Alissa Quart’s “Branded: The Buying and Selling of Teenagers” states that over $250 billion is spent on advertising each year and on average each human sees 3,000 advertisements each day, some of which cause damage to women in society.
On Thursday 18th March, instructors Sheryl Nomelli, James McKeever, and the Feminist Club showcased a provocative documentary called “Killing Us Softly 4” in the Great Hall at Pierce College.
The documentary was made by Jean Kilbourne, author of “Can’t Buy My Love: How Advertising Changes the Way We Think and Feel.” Kilbourne provided a critical look at how media images and the over-sexualization of women can impact society.
Many problems today, such as eating disorders and date rape, are often considered women’s problems. “Killing Us Softly 4” manages to address and discuss these issues in a way that reaches both women and men.
It powerfully illustrates how these images unconsciously affect all of society, as most advertisement viewers are not actually aware of the content or amount of commercials they encounter every day.
The documentary discussed issues such as the wage gap, the over-sexualization of children in the media, and how women are often portrayed as vulnerable, sexual objects in advertising in comparison to men, who are seen to be strong, dominate figures.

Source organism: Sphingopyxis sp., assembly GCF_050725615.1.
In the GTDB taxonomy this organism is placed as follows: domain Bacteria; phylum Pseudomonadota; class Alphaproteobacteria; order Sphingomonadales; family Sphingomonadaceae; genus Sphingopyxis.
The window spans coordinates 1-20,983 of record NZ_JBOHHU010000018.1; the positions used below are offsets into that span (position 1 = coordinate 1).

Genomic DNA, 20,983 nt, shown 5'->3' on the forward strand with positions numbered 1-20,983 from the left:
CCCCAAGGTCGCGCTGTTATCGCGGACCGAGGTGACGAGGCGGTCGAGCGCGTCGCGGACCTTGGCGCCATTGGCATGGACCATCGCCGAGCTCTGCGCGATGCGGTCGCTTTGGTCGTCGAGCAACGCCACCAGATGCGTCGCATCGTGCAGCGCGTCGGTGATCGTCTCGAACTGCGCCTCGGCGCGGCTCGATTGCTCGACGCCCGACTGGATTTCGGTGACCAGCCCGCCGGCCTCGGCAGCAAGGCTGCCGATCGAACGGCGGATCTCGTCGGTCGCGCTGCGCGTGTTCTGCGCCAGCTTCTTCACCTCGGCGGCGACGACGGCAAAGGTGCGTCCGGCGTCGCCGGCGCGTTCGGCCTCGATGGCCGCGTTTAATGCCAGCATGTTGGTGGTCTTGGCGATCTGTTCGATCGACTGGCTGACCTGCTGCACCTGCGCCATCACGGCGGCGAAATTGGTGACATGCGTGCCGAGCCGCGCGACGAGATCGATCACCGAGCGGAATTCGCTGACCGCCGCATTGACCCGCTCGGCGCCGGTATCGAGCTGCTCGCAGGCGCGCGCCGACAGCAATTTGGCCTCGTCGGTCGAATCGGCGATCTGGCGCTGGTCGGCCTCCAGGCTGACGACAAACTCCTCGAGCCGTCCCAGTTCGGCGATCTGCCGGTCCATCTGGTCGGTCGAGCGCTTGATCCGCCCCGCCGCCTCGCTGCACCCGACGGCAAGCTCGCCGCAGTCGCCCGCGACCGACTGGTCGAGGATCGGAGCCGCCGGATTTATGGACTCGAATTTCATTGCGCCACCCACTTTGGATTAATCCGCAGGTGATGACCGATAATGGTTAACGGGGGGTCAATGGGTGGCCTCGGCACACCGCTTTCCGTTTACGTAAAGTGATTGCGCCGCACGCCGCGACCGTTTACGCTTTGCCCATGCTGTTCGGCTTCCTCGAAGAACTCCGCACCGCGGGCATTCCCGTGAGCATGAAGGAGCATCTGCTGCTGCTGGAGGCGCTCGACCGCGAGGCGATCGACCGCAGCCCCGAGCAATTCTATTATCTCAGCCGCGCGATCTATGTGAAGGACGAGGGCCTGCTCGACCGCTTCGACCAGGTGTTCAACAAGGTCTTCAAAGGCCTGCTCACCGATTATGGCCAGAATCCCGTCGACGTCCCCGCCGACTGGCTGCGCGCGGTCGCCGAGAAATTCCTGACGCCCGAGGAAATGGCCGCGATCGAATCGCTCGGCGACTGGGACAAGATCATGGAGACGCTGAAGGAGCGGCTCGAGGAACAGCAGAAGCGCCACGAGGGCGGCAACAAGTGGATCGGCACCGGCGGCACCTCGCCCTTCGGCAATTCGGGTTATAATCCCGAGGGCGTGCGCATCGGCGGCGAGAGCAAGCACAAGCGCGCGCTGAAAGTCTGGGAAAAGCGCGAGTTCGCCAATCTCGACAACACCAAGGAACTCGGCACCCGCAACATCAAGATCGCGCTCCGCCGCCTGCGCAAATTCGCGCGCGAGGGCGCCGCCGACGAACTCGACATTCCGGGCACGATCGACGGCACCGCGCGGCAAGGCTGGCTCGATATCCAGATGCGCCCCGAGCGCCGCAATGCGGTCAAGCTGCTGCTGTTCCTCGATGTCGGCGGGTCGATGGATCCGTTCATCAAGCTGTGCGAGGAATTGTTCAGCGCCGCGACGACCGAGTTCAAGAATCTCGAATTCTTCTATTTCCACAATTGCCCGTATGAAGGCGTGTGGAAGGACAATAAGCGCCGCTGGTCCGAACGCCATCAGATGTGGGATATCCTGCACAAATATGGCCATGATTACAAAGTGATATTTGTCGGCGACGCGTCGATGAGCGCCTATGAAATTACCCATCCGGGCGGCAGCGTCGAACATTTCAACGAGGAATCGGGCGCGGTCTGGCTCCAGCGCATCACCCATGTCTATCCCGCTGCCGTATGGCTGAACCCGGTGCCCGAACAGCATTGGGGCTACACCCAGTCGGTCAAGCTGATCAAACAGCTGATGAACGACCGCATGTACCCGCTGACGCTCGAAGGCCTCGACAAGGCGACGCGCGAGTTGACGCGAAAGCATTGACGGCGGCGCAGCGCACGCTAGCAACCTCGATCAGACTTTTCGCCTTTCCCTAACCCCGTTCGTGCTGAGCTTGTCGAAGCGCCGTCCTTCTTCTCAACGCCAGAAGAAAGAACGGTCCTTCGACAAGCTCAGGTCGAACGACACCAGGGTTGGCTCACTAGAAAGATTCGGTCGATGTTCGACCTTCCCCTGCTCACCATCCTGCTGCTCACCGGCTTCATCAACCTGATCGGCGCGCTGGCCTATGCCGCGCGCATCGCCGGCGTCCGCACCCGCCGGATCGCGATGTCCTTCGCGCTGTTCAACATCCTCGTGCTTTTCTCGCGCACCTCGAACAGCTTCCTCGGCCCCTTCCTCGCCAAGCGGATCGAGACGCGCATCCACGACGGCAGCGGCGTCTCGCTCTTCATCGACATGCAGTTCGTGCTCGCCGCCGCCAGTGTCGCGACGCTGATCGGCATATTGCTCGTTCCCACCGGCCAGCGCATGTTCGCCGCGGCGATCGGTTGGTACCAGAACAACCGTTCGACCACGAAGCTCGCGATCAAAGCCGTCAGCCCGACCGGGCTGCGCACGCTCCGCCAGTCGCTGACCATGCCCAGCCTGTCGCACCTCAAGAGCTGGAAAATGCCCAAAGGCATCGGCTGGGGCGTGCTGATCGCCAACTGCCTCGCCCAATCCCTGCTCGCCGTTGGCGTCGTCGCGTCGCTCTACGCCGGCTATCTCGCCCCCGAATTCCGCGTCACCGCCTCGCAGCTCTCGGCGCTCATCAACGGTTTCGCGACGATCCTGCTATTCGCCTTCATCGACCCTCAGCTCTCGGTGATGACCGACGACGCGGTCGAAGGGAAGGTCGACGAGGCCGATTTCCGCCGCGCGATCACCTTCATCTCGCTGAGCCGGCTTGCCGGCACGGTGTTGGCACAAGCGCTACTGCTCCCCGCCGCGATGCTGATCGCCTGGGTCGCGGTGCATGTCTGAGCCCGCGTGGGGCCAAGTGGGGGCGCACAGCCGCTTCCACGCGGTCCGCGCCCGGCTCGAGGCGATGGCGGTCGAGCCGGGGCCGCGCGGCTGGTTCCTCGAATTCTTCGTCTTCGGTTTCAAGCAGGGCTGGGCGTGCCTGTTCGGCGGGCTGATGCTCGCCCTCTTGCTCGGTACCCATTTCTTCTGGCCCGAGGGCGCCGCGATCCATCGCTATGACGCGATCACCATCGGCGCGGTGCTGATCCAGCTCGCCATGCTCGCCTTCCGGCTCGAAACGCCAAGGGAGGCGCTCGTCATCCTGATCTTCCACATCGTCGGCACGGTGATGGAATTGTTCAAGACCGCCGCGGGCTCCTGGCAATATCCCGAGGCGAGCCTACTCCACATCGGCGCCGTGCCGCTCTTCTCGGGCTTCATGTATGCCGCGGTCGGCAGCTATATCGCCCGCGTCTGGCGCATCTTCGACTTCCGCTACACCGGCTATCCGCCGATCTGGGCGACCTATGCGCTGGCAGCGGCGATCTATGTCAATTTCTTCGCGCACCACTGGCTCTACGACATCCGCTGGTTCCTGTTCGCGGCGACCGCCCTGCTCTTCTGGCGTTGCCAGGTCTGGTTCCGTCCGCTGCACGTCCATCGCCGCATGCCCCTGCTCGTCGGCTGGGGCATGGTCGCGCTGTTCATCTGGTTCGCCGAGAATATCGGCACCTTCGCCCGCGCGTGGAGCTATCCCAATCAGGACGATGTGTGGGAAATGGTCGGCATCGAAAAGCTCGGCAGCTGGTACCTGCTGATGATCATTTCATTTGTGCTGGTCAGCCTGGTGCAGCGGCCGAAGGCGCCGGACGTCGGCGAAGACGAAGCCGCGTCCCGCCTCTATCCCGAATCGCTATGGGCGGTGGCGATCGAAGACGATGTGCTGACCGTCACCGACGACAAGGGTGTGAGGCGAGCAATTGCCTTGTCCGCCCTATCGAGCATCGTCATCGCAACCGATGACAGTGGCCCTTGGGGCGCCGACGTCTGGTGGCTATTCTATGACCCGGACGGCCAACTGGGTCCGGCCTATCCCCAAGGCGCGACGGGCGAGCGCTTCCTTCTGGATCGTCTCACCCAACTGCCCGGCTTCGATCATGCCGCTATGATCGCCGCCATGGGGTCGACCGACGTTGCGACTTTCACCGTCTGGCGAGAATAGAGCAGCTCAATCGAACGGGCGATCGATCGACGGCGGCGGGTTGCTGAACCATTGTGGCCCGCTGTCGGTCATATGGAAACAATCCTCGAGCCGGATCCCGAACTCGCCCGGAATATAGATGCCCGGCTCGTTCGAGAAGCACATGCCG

“Women only get 77 cents to a man’s $1,” said Sheryl Nomelli, instructor of both U.S. and Women’s History at Pierce College.
“This documentary shows how media images have the ability to make its viewers internalize the stereotypes that they are constantly bombarded with,” said Nomelli
“Killing Us Softly 4” contains current media images that are relevant to today’s culture. It discusses how these images impact society at large, and how women are not the only ones affected by the controversial images.
Kilbourne communicated how society has become numb to these damaging forms of advertising that promote the belittlement of women.
A multi-billion dollar industry, the documentary emphasizes how advertising companies make money off the insecurities of young women and promotes poor mental and physical health.
By looking at an image and analyzing it piece by piece, the documentary shows the consequences of them, which include sexual violence, eating disorders and low self-esteem amongst women worldwide.
The discussion that followed focused on the role of women in different cultures, and the question of can a woman be feminist and still want a man to be the head of the household.
“To be a feminist is to ensure everyone can control their own selves,” said Rene Parades, president of the Feminist Club.
“It’s about seeking a balance in society and being someone who advocates equal rights, social justice, and economic justice for both women and men,” Parades said.
“I really appreciate the hard work, dedication, and leadership that professor Sheryl Nomelli has shown in bringing this documentary to our campus,” said James McKeever, chair of philosophy and sociology at Pierce College.
“She is the person that set the whole thing up and deserves all the praise. Bringing her on was one of the smartest things we have done,” McKeever said.
The Feminist Club’s meetings are held Wednesday 3:30-4:30 p.m. in BS 3217.